It is high time that God show Himself in history and bless a people who have been, for the past three thousand years, the most devoted and religious of nations, deeply faithful to God, practicing charity, promoting scholarship, fostering hospitality, and spreading light and blessing to all nations of the earth.

About the Author: Rabbi Shmuley Boteach, “America’s Rabbi” whom the Washington Post calls “the most famous Rabbi in America,” is the international best-selling author of 29 books, including The Fed-up Man of Faith: Challenging God in the Face of Tragedy and Suffering. Follow him on Twitter @RabbiShmuley.


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11 Responses to “Was the Holocaust Punishment for Sin?”

  1. Alana Ronald says:

    Thank you, Rabbi Boteach, but irrespective of your arguments, there will always be those who seek to slander and smear with whatever arguments they can muster, however outrageous.

  2. I asked my father why we din't defend our self, we were more and less much people, we could make high damages to the germans, it was better to fight and not to get murdered, my father told me thanks to the Holocaust we Eretz Israel!,

  3. Also my father has commented that we survived the Persians, Egiptsians, Gregs, Romans, Spaniards, Progromm, Nazis, etc:, and we will stand allways.

  4. Anonymous says:

    The recurring questions which haunts survivors and their children echo through the halls of time. “Why didn’t they fight back? Why did they enter the chambers of death like sheep to the slaughter?” By our standards, such actions as placidly lining up against a wall to be shot or walking silently into the gas chambers or standing nude and obedient at the edge of a ravine filled with blood-covered bodies awaiting one’s own turn to die, defy all understanding. Indeed, anti-Semites would suggest that Jews were different, somehow not quite as brave, not quite as courageous as the average person. Our enemies will even conclude that the Jews were guilty of the crimes they were accused of, and hence with heavy conscience and accepting the punishment for their “crimes,” the Jews quietly submitted to their deserved punishment.

    Nothing could be a greater falsification of the truth. The hopelessness seen in their faces was not a reflection of guilt; rather it was a realization that they had been completely deserted and betrayed by humanity. The light of morality, conscience and brotherhood had been completely extinguished and for them life became a terror-filled abyss. Responsibility for their death clearly lies with the Nazis and their collaborators.

    Warsaw Ghetto uprising lasted as long as France’s resistance against Germany…Until a Jew is convinced that he or she is going to die anyway, armed resistance is suicide and suicide is not a goal. That applies to all Jews, regardless of religious leanings…dying with a weapon in your hand had meaning…The overwhelming majority of the resisting Jews were not trained soldiers, with almost no weapons and very little information, and had no idea what they were doing, yet, what they accomplished is incredible, if you think of the sabotage they carried out and other things, in all respects, not just in military terms.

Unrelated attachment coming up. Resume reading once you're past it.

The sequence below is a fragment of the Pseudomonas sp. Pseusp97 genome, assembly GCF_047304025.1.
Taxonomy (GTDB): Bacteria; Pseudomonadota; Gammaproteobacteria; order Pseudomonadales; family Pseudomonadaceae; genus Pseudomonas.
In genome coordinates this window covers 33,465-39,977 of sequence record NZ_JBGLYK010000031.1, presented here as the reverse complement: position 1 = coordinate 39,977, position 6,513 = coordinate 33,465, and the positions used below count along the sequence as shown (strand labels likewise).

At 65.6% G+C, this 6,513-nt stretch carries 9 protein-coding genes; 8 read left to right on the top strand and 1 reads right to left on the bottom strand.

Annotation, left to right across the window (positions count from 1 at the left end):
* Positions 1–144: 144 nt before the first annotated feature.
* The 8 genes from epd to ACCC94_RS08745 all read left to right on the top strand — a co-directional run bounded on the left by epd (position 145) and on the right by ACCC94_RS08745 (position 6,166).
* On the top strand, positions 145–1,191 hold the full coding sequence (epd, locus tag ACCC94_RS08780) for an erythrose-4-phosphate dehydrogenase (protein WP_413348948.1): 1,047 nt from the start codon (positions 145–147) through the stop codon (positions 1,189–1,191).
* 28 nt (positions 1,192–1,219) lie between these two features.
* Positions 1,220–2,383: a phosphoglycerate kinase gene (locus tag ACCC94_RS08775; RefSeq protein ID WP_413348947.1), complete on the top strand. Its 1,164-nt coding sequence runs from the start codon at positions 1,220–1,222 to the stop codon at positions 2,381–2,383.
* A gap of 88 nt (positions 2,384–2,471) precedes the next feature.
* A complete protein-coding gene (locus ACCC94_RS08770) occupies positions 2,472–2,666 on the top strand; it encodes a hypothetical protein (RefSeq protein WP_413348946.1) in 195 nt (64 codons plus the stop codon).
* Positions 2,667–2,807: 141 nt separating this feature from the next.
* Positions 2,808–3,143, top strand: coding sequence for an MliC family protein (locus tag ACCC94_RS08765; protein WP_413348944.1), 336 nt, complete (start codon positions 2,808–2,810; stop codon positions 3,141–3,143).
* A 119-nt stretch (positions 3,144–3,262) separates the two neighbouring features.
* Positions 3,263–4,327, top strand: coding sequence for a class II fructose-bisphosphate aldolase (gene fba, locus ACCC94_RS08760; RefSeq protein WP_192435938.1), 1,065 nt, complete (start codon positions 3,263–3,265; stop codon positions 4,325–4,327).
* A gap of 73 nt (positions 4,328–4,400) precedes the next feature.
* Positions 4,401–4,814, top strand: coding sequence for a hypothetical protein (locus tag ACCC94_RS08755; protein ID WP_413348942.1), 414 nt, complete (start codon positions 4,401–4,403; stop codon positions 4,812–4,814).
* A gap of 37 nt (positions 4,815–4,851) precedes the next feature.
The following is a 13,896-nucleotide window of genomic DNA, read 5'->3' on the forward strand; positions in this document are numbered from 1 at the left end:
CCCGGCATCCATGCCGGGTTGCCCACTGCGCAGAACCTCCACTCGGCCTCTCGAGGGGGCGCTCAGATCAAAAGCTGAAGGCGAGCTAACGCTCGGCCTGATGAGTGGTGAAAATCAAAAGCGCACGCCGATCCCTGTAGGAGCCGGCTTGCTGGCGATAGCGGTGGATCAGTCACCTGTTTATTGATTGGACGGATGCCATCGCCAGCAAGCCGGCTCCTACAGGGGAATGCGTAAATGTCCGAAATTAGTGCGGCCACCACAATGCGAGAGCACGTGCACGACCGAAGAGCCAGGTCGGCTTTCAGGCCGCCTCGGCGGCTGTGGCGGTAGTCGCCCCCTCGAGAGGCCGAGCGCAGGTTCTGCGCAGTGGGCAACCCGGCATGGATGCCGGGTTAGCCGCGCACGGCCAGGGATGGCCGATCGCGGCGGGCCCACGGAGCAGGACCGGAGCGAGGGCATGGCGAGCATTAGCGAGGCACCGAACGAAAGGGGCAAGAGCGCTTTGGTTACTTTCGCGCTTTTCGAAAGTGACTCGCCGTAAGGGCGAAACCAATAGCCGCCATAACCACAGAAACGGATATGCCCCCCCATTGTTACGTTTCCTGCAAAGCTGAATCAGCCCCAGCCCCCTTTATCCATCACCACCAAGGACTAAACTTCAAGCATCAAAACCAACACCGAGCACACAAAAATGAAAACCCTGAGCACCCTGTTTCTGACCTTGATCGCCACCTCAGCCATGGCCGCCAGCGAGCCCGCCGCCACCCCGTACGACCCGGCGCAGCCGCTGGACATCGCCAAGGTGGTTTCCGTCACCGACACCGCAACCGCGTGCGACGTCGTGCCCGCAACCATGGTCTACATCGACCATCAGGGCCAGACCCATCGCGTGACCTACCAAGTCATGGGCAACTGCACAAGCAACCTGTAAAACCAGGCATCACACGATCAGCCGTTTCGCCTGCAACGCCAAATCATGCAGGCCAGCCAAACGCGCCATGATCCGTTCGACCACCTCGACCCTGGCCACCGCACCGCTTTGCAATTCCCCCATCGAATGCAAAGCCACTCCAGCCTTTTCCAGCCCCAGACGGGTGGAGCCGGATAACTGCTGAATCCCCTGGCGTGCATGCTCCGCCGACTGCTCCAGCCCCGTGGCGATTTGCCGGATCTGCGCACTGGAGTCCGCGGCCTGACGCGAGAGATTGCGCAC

מרד גטו ורשה נמשך כמו ההתנגדות של צרפת לגרמניה.. עד שיהודי היה משוכנע שהוא או היא הולכים למוות בכל מקרה, התנגדות המזוינת היא התאבדות וההתאבדות היא לא המטרה. זה חל על כל היהודי, ללא קשר לנטיותיו הדתיות… למות עם נשק בידך יש משמעות… הרוב המכריע של היהודים שהתנגדו לא היו חיילים מאומנים, כמעט בלי נשק ומידע מועט מאוד, ולא היה להם מושג מה שהם עושים, ובכל זאת, מה שהם הישיגו היה מדהים, אם אתה חושב על החבלה שבצעו ועל דברים אחרים, מכל הבחינות, ולא רק במונחים צבאיים.

    Not all Jews went "as sheep to slaughter," as they engaged in uprisings and breakouts at camps, death pits and mass murder sites, as well as attacks on the German military. Rabbi dr. Bernhard Rosenberg

  5. No on knows the Unknowable. That alone should end the discussion. But Reformed movement is as (if not more) repulsive then the argument decried in the article.

  6. The holocaust was the act of humans residing on this planet as to god I’ll ask him once he agrees to see me….

  7. The holocaust was the act of humans residing on this planet as to god I’ll ask him once he agrees to see me….

  8. Nmcva Mata says:

    This is the answer: '' http://geulamessages.blogspot.co.il/2013/05/message-for-week-of-parshat-behar.html '', x-tians and others, please do not respond to my message, this is a Jewish press.

  9. Anybody looking for a more cogent, less demagogic approach to.
    the subject is invited to hear Rabbi Dr. David Gottleib's take at the.
    following link:

    http://www.simpletoremember.com/media/a/explainingtheholocaust/

    Rabbi Gottleib took his PhD. at Brandeis University and was.
    Professor of Philosophy and Logic at Johns Hopkins University.
    Since 1982 he has been Senior Lecturer at Ohr Sameach Yeshiva.
    in Jerusalem.

  10. it is such sadness that you have such difficulty reading the Torah. HaShem promised that if we follow His ways there would be blessings and if we didn't there would be chastisement. all we need to read is Lev 26 & Deut. 28. How hard is that to do. If we believe that TORAH is true then we see that it was He that allowed hell to happen because we did not follow. One need only to read the account of Avraham speaking with HaShem about Sodom and its destruction. Avraham asked if there were ten in the city and HaShem said no He would not destroy it. Only 6 were found to be righteous. Now we look at the judgment of the Hebrews in Germany. Is not HaShem in charge of all things. the answer is yes. He is in charge of all the blessings He gives to us and the punishment like walking in the desert 40 years. so was the Holocaust a judgment YES. Now turn back to Torah and follow His ways so it does nt have to happen again. and yes both sides of my family were in 3 of the camps.

  11. Anybody looking for a more cogent approach to the subject is invited to hear Rabbi Dr. David Gottleib's take at the following link: http://www.simpletoremember.com/media/a/explainingtheholocaust/.
    Rabbi Gottleib took his PhD. at Brandeis University and was Professor of Philosophy and Logic at Johns Hopkins University. Since 1982 he has been Senior Lecturer at Ohr Sameach Yeshiva in Jerusalem.